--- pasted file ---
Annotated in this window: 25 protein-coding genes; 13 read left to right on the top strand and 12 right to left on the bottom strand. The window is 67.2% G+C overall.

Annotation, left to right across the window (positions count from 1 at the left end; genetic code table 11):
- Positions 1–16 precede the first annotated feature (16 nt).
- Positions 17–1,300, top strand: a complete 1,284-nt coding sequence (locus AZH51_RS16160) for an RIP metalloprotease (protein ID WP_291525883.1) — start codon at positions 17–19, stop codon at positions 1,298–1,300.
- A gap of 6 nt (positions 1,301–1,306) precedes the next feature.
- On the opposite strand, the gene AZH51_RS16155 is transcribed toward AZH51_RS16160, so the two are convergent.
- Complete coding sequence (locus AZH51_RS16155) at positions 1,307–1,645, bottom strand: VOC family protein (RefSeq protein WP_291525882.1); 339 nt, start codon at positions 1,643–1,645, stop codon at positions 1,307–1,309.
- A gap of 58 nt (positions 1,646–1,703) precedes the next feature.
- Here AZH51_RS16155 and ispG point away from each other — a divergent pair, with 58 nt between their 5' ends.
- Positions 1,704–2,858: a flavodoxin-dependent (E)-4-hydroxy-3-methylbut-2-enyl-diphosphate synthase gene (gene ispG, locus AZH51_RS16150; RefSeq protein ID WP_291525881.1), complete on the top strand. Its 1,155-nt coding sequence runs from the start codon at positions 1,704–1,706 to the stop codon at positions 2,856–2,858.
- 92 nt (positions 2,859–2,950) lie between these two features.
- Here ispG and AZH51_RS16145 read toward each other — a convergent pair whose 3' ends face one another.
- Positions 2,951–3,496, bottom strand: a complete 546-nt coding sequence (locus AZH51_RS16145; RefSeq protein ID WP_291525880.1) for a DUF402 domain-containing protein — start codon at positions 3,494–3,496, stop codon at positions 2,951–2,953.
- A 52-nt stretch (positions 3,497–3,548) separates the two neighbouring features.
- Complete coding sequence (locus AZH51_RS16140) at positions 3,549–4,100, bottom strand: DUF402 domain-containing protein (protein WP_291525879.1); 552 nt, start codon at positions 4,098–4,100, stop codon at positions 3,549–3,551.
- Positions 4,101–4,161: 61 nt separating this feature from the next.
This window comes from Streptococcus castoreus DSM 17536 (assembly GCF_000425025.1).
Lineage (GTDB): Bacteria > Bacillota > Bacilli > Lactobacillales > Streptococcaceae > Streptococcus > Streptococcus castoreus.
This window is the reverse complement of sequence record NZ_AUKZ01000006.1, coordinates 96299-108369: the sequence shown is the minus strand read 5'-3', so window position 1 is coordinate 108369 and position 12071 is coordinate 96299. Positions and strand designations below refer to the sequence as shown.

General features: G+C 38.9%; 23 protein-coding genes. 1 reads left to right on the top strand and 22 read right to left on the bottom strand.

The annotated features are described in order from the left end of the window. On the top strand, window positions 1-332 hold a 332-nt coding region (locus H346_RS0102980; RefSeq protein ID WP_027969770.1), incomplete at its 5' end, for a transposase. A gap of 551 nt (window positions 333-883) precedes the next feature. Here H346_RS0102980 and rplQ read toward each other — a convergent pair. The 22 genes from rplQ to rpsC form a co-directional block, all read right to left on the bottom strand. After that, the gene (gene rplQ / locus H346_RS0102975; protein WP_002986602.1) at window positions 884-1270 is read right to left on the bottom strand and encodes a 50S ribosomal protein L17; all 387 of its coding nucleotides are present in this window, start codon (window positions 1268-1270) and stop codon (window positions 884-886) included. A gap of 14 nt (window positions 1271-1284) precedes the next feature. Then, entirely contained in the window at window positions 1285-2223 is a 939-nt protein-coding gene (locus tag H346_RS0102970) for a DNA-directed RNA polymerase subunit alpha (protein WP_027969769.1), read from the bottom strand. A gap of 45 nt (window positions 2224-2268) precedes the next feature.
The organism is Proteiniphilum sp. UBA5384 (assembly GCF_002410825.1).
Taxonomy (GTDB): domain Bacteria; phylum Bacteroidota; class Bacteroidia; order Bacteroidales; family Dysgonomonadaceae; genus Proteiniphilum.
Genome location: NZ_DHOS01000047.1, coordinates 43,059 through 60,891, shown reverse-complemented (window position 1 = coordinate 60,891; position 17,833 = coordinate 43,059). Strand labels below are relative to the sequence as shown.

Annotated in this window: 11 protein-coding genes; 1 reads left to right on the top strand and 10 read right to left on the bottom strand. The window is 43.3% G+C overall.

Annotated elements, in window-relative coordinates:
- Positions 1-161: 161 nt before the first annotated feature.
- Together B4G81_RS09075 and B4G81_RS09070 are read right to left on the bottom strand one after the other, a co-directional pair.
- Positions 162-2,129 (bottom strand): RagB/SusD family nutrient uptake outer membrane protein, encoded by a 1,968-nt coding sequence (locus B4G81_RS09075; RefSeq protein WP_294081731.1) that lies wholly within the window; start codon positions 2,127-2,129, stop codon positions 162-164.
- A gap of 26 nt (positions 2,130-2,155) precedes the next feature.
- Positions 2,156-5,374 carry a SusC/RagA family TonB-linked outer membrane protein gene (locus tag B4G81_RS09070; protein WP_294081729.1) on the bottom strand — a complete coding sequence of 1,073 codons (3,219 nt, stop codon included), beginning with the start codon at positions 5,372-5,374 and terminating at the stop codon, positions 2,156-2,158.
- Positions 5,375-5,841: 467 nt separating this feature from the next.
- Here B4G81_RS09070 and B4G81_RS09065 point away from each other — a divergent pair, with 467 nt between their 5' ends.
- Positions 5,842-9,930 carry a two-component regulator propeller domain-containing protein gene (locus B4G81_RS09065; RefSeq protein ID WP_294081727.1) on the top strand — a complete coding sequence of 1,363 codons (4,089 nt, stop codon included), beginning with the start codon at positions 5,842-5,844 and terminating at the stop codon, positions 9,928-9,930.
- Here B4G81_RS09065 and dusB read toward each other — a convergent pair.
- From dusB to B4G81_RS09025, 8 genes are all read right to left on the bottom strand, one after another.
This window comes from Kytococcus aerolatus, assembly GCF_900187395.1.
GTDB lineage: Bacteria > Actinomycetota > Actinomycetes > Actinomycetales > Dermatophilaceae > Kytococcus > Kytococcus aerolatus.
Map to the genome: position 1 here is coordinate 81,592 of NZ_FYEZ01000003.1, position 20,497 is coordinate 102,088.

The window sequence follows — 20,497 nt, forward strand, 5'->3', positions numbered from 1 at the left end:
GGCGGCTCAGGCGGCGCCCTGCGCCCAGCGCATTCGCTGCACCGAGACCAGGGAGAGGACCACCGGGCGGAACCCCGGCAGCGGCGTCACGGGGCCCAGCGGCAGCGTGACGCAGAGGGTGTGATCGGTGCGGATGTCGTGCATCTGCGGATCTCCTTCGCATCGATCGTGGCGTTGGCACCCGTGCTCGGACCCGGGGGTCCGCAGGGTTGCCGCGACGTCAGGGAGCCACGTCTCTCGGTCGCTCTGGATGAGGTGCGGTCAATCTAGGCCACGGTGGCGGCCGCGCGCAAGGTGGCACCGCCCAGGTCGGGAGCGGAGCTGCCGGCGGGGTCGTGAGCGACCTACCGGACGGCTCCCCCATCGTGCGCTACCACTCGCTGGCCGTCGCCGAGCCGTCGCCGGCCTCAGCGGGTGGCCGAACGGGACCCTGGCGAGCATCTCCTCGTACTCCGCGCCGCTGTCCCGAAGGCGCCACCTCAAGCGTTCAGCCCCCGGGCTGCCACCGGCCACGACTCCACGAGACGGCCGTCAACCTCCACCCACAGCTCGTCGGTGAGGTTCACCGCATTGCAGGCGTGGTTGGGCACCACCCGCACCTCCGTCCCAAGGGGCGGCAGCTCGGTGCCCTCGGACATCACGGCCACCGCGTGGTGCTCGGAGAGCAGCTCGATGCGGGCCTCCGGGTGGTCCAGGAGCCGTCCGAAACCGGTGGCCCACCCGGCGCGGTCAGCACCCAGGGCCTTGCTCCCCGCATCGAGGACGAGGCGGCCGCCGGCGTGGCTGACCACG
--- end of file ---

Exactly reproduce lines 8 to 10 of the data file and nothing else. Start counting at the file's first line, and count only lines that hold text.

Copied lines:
- A gap of 58 nt (positions 1,646–1,703) precedes the next feature.
- Here AZH51_RS16155 and ispG point away from each other — a divergent pair, with 58 nt between their 5' ends.
- Positions 1,704–2,858: a flavodoxin-dependent (E)-4-hydroxy-3-methylbut-2-enyl-diphosphate synthase gene (gene ispG, locus AZH51_RS16150; RefSeq protein ID WP_291525881.1), complete on the top strand. Its 1,155-nt coding sequence runs from the start codon at positions 1,704–1,706 to the stop codon at positions 2,856–2,858.